At the same time, Mailman should be conservative in what it sends. Naively, this would mean that Mailman ought to ensure that any message it puts on the wire conforms with RFC 2822; however, that would then have to either clash with the "liberal in what you expect" idea, or with the "don't change the message" maxim.
Harald> However, even if Mailman isn't an MTA, it would be nice if Harald> it *mostly* tries to follow the MTA rules. Harald> (As a side note, I am unable to find *clear* references to Harald> the effect of your statement in RFCs 2821 or 2822.)
Rfc2822 Section 3.6.4 (the first paragraph below is the same paragraph you quoted elsewhere)
[[ ... ]]
The "Message-ID:" field provides a unique message identifier that refers to a particular version of a particular message. The uniqueness of the message identifier is guaranteed by the host that generates it (see below). This message identifier is intended to be machine readable and not necessarily meaningful to humans. A message identifier pertains to exactly one instantiation of a particular message; subsequent revisions to the message each receive new message identifiers.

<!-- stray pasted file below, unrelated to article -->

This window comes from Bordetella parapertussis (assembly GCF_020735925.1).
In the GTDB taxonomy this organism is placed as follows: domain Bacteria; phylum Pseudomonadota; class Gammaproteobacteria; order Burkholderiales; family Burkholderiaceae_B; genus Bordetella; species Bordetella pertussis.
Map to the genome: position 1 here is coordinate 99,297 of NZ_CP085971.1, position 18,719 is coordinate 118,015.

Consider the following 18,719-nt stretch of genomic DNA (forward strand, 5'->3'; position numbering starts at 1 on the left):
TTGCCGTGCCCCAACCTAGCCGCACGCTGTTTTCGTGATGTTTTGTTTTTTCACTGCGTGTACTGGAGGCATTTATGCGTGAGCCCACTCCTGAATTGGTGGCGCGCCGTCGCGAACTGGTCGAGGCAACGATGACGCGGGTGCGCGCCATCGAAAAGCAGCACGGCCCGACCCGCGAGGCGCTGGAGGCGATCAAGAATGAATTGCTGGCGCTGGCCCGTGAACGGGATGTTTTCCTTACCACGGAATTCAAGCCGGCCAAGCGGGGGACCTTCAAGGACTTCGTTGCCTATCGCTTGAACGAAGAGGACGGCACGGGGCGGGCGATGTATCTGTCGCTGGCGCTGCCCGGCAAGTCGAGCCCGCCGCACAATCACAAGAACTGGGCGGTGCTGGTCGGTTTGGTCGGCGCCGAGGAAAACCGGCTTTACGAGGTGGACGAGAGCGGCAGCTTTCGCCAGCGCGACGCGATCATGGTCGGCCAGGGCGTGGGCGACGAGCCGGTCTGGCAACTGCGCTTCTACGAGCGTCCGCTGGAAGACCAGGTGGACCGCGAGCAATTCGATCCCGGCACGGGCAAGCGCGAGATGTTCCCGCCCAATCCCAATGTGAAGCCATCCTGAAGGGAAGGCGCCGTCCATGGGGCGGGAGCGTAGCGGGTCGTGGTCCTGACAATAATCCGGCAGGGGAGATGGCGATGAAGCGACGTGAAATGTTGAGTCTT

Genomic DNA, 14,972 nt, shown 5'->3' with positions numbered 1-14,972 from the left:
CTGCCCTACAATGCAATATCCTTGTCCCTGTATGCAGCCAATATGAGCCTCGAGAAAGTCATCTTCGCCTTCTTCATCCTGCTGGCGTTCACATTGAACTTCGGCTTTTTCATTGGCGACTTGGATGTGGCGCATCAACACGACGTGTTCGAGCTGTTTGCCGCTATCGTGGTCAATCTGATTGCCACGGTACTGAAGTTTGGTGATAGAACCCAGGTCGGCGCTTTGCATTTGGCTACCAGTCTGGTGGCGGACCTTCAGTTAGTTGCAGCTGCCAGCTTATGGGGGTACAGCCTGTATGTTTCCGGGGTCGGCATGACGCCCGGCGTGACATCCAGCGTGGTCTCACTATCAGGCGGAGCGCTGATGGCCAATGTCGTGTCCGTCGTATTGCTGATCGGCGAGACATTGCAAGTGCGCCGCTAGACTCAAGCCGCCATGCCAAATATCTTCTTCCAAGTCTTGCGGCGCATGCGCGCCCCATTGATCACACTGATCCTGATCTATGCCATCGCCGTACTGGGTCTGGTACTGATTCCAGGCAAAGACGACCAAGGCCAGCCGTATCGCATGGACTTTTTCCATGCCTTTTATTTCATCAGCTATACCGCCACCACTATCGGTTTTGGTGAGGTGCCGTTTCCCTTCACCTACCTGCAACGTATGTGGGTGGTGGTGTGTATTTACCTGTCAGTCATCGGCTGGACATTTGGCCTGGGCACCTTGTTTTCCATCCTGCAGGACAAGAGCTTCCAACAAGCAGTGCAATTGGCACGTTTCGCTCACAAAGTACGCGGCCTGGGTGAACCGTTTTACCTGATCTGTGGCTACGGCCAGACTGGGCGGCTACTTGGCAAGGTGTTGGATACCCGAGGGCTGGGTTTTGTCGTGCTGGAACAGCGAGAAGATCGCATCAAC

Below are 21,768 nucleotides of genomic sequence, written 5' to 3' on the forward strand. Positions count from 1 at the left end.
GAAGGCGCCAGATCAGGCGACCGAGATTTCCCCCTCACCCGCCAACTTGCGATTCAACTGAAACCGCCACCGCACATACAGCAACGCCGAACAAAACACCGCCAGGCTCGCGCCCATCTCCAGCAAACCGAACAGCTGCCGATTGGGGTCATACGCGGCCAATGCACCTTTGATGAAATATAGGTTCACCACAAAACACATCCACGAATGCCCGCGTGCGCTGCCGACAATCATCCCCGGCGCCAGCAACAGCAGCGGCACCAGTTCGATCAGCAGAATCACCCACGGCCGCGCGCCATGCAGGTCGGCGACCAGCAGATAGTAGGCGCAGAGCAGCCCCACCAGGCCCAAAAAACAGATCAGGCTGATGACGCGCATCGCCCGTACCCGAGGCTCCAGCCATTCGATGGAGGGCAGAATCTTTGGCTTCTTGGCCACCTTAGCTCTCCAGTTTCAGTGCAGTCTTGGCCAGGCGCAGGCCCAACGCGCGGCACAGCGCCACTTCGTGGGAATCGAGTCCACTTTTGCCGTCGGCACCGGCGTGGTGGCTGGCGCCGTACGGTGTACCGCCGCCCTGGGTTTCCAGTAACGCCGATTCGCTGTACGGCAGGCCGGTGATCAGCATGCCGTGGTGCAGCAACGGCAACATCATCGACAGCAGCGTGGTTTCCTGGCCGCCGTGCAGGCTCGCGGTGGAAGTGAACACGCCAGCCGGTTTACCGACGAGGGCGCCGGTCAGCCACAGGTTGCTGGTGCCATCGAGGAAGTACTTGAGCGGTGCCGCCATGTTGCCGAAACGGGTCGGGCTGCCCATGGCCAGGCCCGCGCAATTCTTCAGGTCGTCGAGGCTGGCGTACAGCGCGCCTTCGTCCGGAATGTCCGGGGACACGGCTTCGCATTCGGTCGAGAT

Note: There are many instances when messages are "changed", but those changes do not constitute a new instantiation of that message, and therefore the message would not get a new message identifier. For example, when messages are introduced into the transport system, they are often prepended with additional header fields such as trace fields (described in section 3.6.7) and resent fields (described in section 3.6.6). The addition of such header fields does not change the identity of the message and therefore the original "Message-ID:" field is retained. In all cases, it is the meaning that the sender of the message wishes to convey (i.e., whether this is the same message or a different message) that determines whether or not the "Message-ID:" field changes, not any particular syntactic difference that appears (or does not appear) in the message.